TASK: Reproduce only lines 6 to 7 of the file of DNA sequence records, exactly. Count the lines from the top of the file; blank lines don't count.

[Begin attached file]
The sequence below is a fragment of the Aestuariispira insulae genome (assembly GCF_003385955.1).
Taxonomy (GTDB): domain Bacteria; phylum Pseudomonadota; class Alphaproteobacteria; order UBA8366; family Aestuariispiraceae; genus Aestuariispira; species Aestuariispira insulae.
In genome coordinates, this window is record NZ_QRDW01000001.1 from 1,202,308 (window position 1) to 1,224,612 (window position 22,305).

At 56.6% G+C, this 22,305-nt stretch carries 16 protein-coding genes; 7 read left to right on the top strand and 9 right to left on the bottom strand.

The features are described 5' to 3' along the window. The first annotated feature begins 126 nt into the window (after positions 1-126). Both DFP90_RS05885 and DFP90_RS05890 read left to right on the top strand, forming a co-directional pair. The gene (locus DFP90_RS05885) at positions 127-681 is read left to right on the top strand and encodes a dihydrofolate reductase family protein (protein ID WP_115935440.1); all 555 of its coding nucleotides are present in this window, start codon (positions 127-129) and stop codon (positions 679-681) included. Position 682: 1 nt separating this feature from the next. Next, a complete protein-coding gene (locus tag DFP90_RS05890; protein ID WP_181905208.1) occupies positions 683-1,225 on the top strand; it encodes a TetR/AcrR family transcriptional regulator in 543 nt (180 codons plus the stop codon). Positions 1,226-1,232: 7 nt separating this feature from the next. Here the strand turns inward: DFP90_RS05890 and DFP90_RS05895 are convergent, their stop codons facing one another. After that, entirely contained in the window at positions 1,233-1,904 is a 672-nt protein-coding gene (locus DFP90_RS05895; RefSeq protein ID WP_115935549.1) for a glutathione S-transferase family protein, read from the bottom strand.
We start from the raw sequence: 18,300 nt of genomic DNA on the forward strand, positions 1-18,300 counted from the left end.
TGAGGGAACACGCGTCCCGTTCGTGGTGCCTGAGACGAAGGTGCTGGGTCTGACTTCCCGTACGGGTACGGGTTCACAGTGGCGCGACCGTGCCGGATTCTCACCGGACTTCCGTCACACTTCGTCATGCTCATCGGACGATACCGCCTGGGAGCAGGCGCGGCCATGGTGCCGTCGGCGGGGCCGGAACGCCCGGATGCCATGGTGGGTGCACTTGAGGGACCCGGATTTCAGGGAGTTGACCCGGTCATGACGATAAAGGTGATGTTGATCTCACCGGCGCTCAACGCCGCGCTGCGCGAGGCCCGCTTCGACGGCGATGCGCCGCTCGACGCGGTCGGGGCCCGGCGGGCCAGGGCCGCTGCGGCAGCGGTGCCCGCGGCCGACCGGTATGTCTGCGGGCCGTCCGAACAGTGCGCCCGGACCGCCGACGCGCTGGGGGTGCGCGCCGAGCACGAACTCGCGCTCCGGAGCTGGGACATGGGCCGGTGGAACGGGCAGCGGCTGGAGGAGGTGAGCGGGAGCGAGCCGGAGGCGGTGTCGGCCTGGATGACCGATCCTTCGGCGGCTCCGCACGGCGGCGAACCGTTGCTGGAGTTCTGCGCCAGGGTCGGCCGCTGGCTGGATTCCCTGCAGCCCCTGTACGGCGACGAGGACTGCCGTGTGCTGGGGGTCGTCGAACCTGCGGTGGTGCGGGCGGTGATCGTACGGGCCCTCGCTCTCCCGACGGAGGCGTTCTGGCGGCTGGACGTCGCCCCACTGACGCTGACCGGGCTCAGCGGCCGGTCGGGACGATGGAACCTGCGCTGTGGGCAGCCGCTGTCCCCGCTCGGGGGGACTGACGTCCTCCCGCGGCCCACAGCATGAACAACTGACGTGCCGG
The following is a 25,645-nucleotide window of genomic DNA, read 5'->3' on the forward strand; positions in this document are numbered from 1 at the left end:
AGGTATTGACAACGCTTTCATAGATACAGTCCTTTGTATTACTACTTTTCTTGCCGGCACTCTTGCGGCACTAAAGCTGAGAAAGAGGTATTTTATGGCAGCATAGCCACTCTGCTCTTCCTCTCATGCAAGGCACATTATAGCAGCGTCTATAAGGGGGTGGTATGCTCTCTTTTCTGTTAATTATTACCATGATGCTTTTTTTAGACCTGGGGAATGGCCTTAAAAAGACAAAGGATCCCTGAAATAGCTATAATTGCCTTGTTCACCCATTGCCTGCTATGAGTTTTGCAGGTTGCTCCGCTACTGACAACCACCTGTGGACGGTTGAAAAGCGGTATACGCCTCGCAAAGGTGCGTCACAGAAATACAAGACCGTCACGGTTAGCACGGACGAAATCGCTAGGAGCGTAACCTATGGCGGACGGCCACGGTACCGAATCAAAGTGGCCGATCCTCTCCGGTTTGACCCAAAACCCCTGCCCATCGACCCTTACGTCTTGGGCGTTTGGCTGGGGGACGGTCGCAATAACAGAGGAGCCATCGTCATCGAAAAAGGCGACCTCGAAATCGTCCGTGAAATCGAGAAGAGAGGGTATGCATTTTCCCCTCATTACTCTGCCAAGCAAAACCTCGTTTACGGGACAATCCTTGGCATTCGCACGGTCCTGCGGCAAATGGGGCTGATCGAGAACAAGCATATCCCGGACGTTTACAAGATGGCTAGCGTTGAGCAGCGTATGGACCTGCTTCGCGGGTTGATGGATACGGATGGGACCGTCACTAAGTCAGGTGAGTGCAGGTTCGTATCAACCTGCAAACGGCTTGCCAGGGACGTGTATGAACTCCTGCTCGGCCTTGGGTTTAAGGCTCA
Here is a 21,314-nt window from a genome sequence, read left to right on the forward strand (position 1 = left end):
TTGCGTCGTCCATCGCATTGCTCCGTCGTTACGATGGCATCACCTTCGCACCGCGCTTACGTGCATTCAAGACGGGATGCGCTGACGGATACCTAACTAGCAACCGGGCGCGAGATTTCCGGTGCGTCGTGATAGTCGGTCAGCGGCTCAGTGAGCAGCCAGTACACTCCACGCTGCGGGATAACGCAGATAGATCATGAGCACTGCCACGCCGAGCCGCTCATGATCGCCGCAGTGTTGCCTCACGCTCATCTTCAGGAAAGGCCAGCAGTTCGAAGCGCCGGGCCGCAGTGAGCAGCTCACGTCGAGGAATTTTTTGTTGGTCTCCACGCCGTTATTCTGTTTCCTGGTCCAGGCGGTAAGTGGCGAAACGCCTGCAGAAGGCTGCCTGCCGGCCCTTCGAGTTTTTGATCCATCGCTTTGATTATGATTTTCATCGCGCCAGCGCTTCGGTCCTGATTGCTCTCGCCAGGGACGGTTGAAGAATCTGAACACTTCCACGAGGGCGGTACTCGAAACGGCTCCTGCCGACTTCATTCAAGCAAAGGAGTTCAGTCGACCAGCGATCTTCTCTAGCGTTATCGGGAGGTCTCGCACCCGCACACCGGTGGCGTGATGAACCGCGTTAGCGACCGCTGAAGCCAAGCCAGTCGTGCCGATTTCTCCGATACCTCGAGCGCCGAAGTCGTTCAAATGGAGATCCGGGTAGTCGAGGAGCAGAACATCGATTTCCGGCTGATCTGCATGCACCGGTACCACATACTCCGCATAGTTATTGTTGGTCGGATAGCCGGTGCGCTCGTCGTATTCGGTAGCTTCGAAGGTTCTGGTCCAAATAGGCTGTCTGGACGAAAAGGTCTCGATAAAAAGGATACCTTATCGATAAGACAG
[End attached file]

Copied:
We start from the raw sequence: 18,300 nt of genomic DNA on the forward strand, positions 1-18,300 counted from the left end.
TGAGGGAACACGCGTCCCGTTCGTGGTGCCTGAGACGAAGGTGCTGGGTCTGACTTCCCGTACGGGTACGGGTTCACAGTGGCGCGACCGTGCCGGATTCTCACCGGACTTCCGTCACACTTCGTCATGCTCATCGGACGATACCGCCTGGGAGCAGGCGCGGCCATGGTGCCGTCGGCGGGGCCGGAACGCCCGGATGCCATGGTGGGTGCACTTGAGGGACCCGGATTTCAGGGAGTTGACCCGGTCATGACGATAAAGGTGATGTTGATCTCACCGGCGCTCAACGCCGCGCTGCGCGAGGCCCGCTTCGACGGCGATGCGCCGCTCGACGCGGTCGGGGCCCGGCGGGCCAGGGCCGCTGCGGCAGCGGTGCCCGCGGCCGACCGGTATGTCTGCGGGCCGTCCGAACAGTGCGCCCGGACCGCCGACGCGCTGGGGGTGCGCGCCGAGCACGAACTCGCGCTCCGGAGCTGGGACATGGGCCGGTGGAACGGGCAGCGGCTGGAGGAGGTGAGCGGGAGCGAGCCGGAGGCGGTGTCGGCCTGGATGACCGATCCTTCGGCGGCTCCGCACGGCGGCGAACCGTTGCTGGAGTTCTGCGCCAGGGTCGGCCGCTGGCTGGATTCCCTGCAGCCCCTGTACGGCGACGAGGACTGCCGTGTGCTGGGGGTCGTCGAACCTGCGGTGGTGCGGGCGGTGATCGTACGGGCCCTCGCTCTCCCGACGGAGGCGTTCTGGCGGCTGGACGTCGCCCCACTGACGCTGACCGGGCTCAGCGGCCGGTCGGGACGATGGAACCTGCGCTGTGGGCAGCCGCTGTCCCCGCTCGGGGGGACTGACGTCCTCCCGCGGCCCACAGCATGAACAACTGACGTGCCGG